A Future Hall of Fame Candidate
Aside from not gambling on baseball, about the only hard and fast rule for Hall of Fame eligibility is for a player to have racked up a minimum of 10 full or partial seasons in the majors.
That led to a four-inning shutout stint against the White Sox during last game of the season (September 28). The starting appearance may have earned the 37-year old Dean a nice chunk of cash, as he supposedly received a percentage of the gate. Nearly 16,000 paid to see Dean's junkball display in a game that would have normally drawn 3000 to 4000 diehards. Despite Dean's gutsy effort, the Browns lost 5-2 to finish the season in last place with a 55-99 (.357) record.
With injury-shortened seasons of 10, 13 and 19 games, Dean's career boils down to six full seasons and 45 additional appearances. A 30-7 effort with the Cardinals in 1934 plus a 1952 movie (The Dizzy Dean Story) on his life combined with Dizzy's colorful personality and popularity as a pioneering TV baseball announcer provided enough momentum for Cooperstown enshrinement in 1953.
Raul Chavez will never be ranked among baseball's greats, but he has qualified for an appearance on a future Hall of Fame ballot. The Blue Jays backup catcher is now in his 11th big league campaign. As of June 22, Chavez has played just 230 games in the Show.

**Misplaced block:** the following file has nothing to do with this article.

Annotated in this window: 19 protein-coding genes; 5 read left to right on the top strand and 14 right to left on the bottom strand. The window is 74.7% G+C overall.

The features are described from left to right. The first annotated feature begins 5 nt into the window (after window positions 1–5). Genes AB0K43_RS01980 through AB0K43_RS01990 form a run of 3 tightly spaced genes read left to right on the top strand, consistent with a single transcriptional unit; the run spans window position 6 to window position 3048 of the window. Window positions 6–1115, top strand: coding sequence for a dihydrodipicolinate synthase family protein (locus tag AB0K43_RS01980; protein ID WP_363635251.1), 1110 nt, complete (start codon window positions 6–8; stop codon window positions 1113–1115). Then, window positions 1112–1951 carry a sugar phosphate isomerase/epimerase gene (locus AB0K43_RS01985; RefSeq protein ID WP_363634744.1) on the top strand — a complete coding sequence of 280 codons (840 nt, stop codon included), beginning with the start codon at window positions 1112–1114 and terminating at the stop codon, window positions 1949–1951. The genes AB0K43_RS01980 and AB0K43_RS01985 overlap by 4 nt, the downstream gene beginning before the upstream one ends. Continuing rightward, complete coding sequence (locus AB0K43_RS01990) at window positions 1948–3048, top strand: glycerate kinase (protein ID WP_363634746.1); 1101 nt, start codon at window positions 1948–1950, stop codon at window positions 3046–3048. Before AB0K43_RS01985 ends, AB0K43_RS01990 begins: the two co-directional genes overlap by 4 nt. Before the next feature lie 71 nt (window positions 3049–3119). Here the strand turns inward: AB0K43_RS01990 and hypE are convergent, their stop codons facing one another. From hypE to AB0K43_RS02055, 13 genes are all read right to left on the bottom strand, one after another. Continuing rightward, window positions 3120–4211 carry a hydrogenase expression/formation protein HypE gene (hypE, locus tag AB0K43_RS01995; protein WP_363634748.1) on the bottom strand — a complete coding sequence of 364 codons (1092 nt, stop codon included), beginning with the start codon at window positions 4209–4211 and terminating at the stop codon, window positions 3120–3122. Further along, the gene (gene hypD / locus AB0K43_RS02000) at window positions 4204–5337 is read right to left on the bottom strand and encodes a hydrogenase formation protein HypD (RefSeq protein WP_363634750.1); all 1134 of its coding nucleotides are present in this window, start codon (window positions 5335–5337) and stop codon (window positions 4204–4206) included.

The Venezuelan-born Chavez is now in his 19th professional season, and the bulk of his 1383 minor league games have come at the AAA level. Chavez saw his first AAA action with Tuscon of the Pacific Coast League in 1995, and he has played 915 games with eight AAA teams in 12 seasons (1995-2003, 2005, 2007-09).
It was on to Ottawa of the International League in 1996, and Chavez made his major league debut with the Expos as a late season call-up. That four-game cup of coffee led to 13 more appearances with Montreal in 1997.
1998 was split between Ottawa, Tacoma and a single game with the Mariners. Chavez spent all of 1999 in Tacoma before signing with the Astros in the offseason. 2000 was the first of Chavez's four consecutive seasons with the New Orleans Zephyrs. He played 14 games with Houston in 2000 and made a pair of big league appearances in 2002 before playing 19 games with the Astros in 2003.
Even AAA would have looked good to Chavez in 2006, as he spent most of the year riding buses with Bowie of the Class AA Eastern League. That's quite a show of perseverance for a 33-year old player, and it was rewarded with a promotion to the Orioles.